Texas quarterbacks David Ash, left, Garrett Gilbert, center, and Case… (Eric Gay / Associated Press;…)
Everything is bigger in Texas.
UCLA has two quarterbacks in its controversy. Texas has three.
The Longhorns will play either sophomore Case McCoy or freshman David Ash against UCLA on Saturday at the Rose Bowl, unless the choice is Ash or junior Garrett Gilbert. Then again, it might be Gilbert or McCoy.
To borrow and adjust the old Texas Ranger motto: One riot, three quarterbacks.
This is bedlam compared to the quarterback peace that reigned when Colt McCoy rode roughshod over the Big 12 Conference two seasons ago. The line of succession back then seemed clear. McCoy had taken the ball from Vince Young and was going to hand off to Gilbert.
Gilbert received passing grades for emergency service in the national title game two seasons ago. After Colt McCoy was injured, Gilbert scrapped to the finish against Alabama at the Rose Bowl.
On Monday, a struggling Gilbert was sacked. The Longhorns are 2-0, but after 14 consecutive starts, he was placed third on the depth chart, more or less being put out to pasture with Bevo.
Case McCoy, Colt's younger brother, shared top billing on the depth chart with Ash.
Coach Mack Brown softened the blow to Gilbert but didn't do much to clarify the situation when he said, "It'll really be fluid, and whoever practices the best this week will start."
What's most probable is that the Longhorns will come to the Rose Bowl much as they did when they played Alabama for the national title — with a McCoy as the starter and Gilbert on the bench.
"What Garrett will do is compete again … and try to get his job back," Brown said. "And while he's doing that, I'm sure he'll be pulling for the other guys. That's the type of young man he is."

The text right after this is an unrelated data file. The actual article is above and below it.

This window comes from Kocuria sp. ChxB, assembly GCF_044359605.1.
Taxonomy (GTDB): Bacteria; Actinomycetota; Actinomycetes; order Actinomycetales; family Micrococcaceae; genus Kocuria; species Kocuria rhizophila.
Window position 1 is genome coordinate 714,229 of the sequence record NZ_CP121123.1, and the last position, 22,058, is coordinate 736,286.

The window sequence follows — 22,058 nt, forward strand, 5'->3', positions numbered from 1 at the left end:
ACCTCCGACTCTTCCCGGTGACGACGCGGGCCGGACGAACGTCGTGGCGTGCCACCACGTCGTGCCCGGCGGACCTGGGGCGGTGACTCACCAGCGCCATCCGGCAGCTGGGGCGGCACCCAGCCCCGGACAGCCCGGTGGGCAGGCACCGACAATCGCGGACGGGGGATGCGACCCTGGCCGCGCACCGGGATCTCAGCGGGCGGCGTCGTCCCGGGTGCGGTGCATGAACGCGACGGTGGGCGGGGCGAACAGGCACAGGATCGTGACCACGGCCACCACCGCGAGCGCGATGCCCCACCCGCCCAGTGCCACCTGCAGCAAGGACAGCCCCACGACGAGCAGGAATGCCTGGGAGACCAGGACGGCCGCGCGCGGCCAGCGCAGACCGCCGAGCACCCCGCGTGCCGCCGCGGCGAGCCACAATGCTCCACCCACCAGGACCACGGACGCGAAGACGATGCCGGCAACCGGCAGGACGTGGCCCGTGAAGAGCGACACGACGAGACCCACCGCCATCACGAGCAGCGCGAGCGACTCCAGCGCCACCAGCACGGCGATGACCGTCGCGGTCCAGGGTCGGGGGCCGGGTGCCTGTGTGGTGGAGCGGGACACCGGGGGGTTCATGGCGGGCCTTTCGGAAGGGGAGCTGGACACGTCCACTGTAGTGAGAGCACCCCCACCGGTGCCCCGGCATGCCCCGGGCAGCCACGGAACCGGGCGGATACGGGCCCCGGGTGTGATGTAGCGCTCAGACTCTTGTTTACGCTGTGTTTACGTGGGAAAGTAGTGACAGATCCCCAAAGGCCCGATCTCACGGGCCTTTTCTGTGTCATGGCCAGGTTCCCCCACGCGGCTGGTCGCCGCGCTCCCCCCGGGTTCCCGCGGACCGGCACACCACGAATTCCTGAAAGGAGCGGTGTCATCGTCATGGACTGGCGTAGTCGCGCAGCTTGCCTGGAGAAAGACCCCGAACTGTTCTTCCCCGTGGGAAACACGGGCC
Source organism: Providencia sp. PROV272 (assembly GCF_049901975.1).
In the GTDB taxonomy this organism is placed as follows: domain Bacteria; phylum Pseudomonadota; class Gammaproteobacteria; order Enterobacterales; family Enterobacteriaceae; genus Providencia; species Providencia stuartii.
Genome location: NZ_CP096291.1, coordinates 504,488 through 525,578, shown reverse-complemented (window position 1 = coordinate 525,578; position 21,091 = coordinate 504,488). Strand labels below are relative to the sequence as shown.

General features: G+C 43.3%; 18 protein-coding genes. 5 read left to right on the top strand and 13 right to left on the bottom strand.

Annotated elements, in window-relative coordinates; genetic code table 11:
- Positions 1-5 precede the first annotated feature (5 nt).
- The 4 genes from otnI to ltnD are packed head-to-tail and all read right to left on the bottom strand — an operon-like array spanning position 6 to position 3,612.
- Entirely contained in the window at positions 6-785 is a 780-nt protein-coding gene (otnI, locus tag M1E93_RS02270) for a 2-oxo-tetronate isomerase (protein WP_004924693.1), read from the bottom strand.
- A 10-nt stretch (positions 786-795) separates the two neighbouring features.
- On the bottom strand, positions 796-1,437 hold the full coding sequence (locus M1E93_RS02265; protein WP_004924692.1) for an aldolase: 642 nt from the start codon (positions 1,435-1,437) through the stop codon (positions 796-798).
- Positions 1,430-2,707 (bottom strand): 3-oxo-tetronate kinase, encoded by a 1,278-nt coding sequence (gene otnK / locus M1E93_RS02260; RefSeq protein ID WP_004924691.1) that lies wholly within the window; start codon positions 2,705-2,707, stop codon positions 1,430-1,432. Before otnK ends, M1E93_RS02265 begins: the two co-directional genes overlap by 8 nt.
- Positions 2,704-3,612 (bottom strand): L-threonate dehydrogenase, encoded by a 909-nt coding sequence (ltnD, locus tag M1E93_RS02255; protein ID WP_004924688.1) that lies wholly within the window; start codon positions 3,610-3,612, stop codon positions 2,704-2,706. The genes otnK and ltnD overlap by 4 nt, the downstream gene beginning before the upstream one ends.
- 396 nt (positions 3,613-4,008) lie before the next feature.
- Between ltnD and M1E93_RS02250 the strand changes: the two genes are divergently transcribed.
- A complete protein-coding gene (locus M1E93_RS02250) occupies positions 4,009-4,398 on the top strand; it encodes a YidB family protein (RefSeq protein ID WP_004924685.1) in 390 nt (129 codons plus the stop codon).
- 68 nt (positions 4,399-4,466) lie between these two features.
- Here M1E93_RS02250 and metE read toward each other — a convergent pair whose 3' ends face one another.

What Gilbert has to say about this is unknown. All three Texas quarterbacks were sequestered this week. Others answered the questions.
"We all talked to Garrett; it's kind of a hard deal," running back Fozzy Whittaker said. "A lot people looking in from the outside don't have perspective. We are all making sure he knows we have his back."
Whittaker added, "We have to make sure each and every one of [the quarterbacks] know we have trust in them."
In some ways, Gilbert is a victim of Texas' success. The Longhorns were 69-9 from 2004-2009 with Young and McCoy. That included one national title, two national title games and a 5-1 record in bowl games.
So the fall was that much greater when Gilbert-led Texas went 5-7 last season. The last time Texas had a losing season, Texas got a new coach — Brown came in to sweep up following a 4-7 campaign in 1997.
Young and McCoy took the Longhorns to the top. Gilbert bottomed out in 2010, throwing only 10 touchdown passes and having 17 passes intercepted. UCLA pressured and harassed Gilbert during a 34-12 victory in the fourth game last season.
The Longhorns, ranked seventh going into that game, went into a free fall.
Last Saturday, Gilbert completed as many passes to Brigham Young players, two, as he did to his teammates. Texas fans were hollering "hook 'em" all right, but it wasn't a cheer.
Gilbert was replaced eight minutes into the second quarter. McCoy and Ash rallied the Longhorns for a 17-16 victory, sometimes alternating on plays.
All Brown said about the switch was, "I was just looking for a spark."
The eyes of Texas, for now, are on the new McCoy and an old combination.
Colt McCoy's old-reliable favorite target was Jordan Shipley. Case McCoy found Jordan's younger brother, Jaxon, twice for 34 yards on Texas' game-winning touchdown drive against Brigham Young.
"Case, like Colt, has an outgoing personality," Whittaker said. "But Case is different. It's hard to put my finger on it. Maybe it's because he had to grow up with Colt as his older brother."
There are some similarities.
"Case was motivating us as soon as he got in the huddle, telling us that he was going to lead us down the field and that we're going to score and we're going to win this game," Jaxon Shipley said. "And that's exactly what happened."